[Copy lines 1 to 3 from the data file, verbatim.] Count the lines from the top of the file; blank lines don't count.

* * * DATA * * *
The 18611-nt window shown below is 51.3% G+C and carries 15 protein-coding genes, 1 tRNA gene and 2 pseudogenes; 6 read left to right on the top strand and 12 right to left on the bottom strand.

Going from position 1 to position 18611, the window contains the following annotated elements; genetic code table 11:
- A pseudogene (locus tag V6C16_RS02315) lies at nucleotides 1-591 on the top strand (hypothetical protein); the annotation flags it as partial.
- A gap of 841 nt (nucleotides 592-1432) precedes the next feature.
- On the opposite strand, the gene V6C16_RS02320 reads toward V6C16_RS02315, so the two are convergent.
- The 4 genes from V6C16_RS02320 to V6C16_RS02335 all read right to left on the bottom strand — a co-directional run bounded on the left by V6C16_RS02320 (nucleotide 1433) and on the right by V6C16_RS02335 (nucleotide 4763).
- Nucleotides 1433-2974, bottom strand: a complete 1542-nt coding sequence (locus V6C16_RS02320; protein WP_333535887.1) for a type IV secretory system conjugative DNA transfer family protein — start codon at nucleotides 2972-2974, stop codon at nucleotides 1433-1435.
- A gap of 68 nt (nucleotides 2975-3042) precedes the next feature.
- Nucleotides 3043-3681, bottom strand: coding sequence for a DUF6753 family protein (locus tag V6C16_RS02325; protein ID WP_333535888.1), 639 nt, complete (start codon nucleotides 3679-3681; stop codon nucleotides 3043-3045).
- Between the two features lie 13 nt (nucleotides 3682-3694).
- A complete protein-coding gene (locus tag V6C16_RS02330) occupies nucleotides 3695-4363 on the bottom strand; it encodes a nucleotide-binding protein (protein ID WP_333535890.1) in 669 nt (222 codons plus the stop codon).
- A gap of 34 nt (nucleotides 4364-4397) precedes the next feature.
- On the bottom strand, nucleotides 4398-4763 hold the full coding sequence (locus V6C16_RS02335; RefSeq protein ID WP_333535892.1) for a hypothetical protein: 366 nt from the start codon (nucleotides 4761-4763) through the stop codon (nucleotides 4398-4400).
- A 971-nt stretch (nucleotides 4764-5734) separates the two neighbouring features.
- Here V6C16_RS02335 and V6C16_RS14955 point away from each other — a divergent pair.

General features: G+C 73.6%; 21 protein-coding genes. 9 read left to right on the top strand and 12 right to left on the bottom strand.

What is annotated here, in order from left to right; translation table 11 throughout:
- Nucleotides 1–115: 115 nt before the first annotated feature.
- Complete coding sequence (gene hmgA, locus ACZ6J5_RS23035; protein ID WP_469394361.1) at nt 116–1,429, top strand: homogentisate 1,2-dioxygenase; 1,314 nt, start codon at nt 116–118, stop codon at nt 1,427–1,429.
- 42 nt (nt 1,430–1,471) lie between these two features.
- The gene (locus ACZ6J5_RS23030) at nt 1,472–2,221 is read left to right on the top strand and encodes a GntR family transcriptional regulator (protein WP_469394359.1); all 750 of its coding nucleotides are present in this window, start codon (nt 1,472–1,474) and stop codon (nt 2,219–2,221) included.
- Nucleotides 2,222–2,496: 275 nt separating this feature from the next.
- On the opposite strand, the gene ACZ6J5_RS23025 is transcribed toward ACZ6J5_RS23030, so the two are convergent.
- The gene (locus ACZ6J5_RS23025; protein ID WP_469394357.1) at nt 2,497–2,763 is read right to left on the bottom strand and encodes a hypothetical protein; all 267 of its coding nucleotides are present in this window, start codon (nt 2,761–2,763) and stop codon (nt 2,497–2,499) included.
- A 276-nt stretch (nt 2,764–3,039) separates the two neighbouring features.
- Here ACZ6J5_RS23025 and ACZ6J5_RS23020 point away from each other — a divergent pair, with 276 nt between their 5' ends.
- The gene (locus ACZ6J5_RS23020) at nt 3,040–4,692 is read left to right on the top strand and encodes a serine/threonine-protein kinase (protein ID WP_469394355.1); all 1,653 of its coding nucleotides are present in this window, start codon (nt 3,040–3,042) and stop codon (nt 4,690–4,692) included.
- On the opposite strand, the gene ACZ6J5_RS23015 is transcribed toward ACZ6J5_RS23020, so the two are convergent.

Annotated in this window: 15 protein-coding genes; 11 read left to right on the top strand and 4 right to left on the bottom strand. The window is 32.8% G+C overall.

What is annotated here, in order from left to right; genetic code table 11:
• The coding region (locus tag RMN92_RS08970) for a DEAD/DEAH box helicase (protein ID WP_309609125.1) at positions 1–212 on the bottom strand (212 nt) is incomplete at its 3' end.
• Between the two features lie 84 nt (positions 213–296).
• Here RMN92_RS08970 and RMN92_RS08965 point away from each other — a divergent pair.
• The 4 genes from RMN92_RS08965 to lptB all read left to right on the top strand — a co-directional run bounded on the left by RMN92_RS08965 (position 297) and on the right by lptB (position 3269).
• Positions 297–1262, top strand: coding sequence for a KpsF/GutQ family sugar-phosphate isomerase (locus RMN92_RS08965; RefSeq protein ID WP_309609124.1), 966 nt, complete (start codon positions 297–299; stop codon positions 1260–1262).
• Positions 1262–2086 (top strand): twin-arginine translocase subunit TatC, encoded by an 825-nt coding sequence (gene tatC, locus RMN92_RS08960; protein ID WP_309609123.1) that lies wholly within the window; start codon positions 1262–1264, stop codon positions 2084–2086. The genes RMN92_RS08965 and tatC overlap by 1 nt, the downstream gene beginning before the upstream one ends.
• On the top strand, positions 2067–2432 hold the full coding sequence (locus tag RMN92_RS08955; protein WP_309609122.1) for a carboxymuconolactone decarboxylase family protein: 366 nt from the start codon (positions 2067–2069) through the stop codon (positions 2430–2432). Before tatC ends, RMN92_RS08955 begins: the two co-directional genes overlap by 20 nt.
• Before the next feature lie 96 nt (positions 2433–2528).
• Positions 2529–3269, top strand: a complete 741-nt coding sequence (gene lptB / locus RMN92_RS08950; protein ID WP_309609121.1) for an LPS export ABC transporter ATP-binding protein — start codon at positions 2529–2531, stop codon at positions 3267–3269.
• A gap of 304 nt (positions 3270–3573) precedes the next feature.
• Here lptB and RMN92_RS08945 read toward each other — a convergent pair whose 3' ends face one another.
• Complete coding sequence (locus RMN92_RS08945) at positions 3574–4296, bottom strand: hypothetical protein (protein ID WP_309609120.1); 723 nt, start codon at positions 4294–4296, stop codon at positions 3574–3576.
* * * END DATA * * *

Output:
The 18611-nt window shown below is 51.3% G+C and carries 15 protein-coding genes, 1 tRNA gene and 2 pseudogenes; 6 read left to right on the top strand and 12 right to left on the bottom strand.

Going from position 1 to position 18611, the window contains the following annotated elements; genetic code table 11:
- A pseudogene (locus tag V6C16_RS02315) lies at nucleotides 1-591 on the top strand (hypothetical protein); the annotation flags it as partial.